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Re:Alage from hell

Many folks experience this problem.

> OK, I'm really, really frustrated,
Lots of algae induced pain.
> - -Tank has been up and running since about late September of last year.
> - -100 gallon, with about a 35 gallon sump with wet/dry holding a cubic foot
> of media
> - -320 watts in the form of 2 5' URI full spectrum VHOs (not 50/50 actinics or
> anything else weird.)
> - -About 500 gallons per hour circulation through an Iwaki pump
> - -Substrate is Karl Scholler's recipe (2/3 gravel layered over 1/3
> sand/laterite mixture.  Some Flourite in top layer left over from previous
> tank.)

All fine and dandy. Sound like you care and are trying to solve the problem.

> - -Ammonia, Nitrite, Nitrate and Phosphate all test 0.

Uhh huh. BAD. you need P and N. Plants need NPK.  Not too much like before
when you had all that hair algae. Not too little like when you had your BGA.
It's a balance. If your CO2 is good then these two are your main algae
controlling nutrients and then there's the traces and iron. K+ should be in
excess 20-30ppm. But if you have good test kits for the P and N (Lamott or
Hach etc) and maintain a *decent level* you should be fine. Try to hit .2ppm
to .6ppm of P and 1-5ppm of NO3. Keep it in this range and test to see if
this is the case. After awhile you will not need to test to keep this range
unless you suspect something is going wrong(something is going out of

> -CO2 runs about 15 ppm, from a 20lb can with a welding regulator set to
> 20psi, running through a Hoke needle valve and Dupla bubble counter into a
> DIY CO2 reactor.
> -pH generally sits about 6.8, although I'm still dialing KH, resulting in
> fluctuations.
> -All tank water is RO/DI, reconstituted with Kent R/O right (went to RO
> after discovering that Denver city water has a GH of about 20 and is prone
> to phosphate spikes).

Sounds good to me:)The P will help. GH of 20 is fine. I got a GH of 24. I
don't play with it or RO/DI no nothing. I add it right into my tank with
some Amquel/prime and your done. I have soft water fish. They are doing
quite well. My plants are doing super. I do add KNO3, K2SO4, KH2PO4 and lots
of TMG. I HAD some hair algae (no algae last very long in my tanks) but when
I add more P it starts to go away. I keep low NO3's though(not absent1-4ppm
or so) and a good algae eating crew.

> Water changes consist of 25-30 gallons weekly.
> -Fairly low fish loading, well planted.  Tank is somewhat underfed (1x every
> other day or so, with little food hitting the bottom.)

Try overfeeding then. Fish food is good fertilizer(adds some N and P). You
do good maintenance and all, sounds like.

> -Fertilization consists of sort of daily applications of Karl Scholler's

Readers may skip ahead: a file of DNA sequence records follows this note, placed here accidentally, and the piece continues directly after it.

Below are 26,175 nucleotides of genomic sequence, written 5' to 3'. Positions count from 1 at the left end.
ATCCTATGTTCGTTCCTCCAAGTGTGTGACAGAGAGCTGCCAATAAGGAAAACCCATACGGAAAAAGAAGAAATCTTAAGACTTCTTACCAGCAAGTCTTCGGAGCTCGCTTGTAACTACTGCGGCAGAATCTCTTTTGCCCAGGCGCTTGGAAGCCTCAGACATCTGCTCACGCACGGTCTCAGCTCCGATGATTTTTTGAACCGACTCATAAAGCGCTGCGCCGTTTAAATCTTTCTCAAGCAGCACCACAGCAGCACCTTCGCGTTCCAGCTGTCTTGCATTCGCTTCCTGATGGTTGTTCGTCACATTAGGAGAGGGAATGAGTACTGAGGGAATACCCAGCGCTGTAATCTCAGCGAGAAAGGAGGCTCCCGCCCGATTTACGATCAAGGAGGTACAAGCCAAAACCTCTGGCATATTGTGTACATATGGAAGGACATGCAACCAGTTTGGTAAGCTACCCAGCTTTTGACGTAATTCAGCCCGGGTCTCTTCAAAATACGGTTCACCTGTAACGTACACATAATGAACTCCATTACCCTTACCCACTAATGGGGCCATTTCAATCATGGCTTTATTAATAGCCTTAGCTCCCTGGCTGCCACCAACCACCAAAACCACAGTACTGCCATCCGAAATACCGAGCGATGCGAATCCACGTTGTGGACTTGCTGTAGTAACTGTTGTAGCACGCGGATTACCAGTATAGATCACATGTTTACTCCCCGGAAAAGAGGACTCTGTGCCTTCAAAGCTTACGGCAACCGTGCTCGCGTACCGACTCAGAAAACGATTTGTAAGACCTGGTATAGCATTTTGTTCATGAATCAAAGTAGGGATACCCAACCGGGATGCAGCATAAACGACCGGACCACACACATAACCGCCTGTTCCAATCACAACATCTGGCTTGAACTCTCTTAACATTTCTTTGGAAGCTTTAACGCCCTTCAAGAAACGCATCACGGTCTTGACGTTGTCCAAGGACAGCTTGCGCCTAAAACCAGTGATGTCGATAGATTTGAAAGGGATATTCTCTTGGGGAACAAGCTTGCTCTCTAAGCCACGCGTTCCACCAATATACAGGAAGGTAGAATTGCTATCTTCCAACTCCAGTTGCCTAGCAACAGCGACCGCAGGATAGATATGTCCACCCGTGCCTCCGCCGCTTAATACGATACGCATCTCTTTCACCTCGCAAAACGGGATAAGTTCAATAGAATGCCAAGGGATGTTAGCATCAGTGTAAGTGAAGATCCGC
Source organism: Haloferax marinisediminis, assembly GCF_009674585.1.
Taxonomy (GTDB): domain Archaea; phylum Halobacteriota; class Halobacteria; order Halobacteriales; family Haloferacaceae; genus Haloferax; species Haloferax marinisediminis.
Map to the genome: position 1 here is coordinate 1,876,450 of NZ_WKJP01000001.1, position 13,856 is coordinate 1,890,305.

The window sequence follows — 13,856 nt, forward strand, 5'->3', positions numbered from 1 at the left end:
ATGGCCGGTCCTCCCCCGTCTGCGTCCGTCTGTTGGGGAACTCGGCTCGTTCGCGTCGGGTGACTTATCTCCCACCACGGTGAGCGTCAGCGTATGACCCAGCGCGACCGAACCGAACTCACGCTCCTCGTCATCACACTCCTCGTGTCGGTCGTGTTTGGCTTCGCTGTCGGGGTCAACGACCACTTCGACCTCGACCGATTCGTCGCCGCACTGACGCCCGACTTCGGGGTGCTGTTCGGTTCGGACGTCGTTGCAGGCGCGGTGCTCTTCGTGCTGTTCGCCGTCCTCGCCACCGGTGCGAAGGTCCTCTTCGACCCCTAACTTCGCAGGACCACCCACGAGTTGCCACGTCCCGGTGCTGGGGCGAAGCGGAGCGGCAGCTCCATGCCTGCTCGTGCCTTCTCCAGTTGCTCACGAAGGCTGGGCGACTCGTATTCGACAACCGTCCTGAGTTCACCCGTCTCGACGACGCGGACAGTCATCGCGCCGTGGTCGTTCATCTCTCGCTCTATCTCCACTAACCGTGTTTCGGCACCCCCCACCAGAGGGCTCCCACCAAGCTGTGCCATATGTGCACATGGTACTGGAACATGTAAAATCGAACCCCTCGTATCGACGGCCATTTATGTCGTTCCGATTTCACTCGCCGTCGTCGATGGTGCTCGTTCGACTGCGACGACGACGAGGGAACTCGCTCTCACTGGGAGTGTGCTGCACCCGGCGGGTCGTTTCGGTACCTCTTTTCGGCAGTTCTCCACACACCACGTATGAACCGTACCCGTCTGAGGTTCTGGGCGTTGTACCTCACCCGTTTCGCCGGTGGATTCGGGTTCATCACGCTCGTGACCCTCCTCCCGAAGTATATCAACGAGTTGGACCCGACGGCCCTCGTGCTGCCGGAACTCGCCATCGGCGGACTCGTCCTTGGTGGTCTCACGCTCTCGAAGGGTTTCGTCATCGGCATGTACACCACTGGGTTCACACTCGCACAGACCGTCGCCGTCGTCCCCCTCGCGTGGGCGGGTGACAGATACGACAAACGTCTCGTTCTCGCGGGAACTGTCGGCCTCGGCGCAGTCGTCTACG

> liquid fertilizer, with very occasional doses on potassium nitrate, as I've
> been suspicious that the tank is nitrate limited.

Get a good test kit and see. Quit guessing. NO3 was zero which is not good.
> So what I need is some help on where to go from here.  Something is
> obviously out of whack, but I'm having a hard time figuring out what it is.
> The macronutrient levels should all be OK, and I can't think of anything
> I've overlooked.  I'm seriously considering ripping out the VHOs and
> installing 2 96w PCs, as I can do it for about the retail cost of the bulbs
> (already have an Icecap 660, and I work at a shop, so I can get stuff at
> wholesale.)  I'm wondering if the drop in lighting may ease my woes.
> Anyhow, all help would be greatly appreciated, as this is really, really
> annoying me.

Buy some nice test kits and try keeping things within a good range for the
nutrients. Once you get this you will be fine. You have the CO2 part down
and quit playing with the KH/ adding RO and all that junk. Work on the NO3
and the P. Add extra K and try for about an iron level of .7ppm right after
a water change. Pick at any algae and keep things up and going for 3 weeks.
Now after maintaining this for 3 weeks tell me I'm wrong.

What you will need:
A Lamott N/NO3 test kit
A Lamott or Hach or a Seachem kit etc.
Some KNO3, I use Cooke's brand Stump remover
Some KH2PO4 monobasic potassium phosphate or some form of PO4(tap water is
Test it and keep it in the ranges while keeping up on picking on the algae
present now. Add some more algae eaters. Do water changes with tap water and
adjust to match the KH of the tap for a good CO2 reading.

If your not satisfied I'll refund your money:)Try it if you do not believe
me then tell folks I'm plum crazy.

I've suggested this to many folks over and over and it "works" if you keep
it in the ranges and keep the CO2 up and regular maintenance cleanings. Yes,
it works in both hard and soft waters. Lose the RO. Use it for drinking
water. Taste great unlike my tap water. This will help and is a long term
solution to your frustration.

Go see Chuck and George. They should straighten things out for you. They
don't bite:)

Tom Barr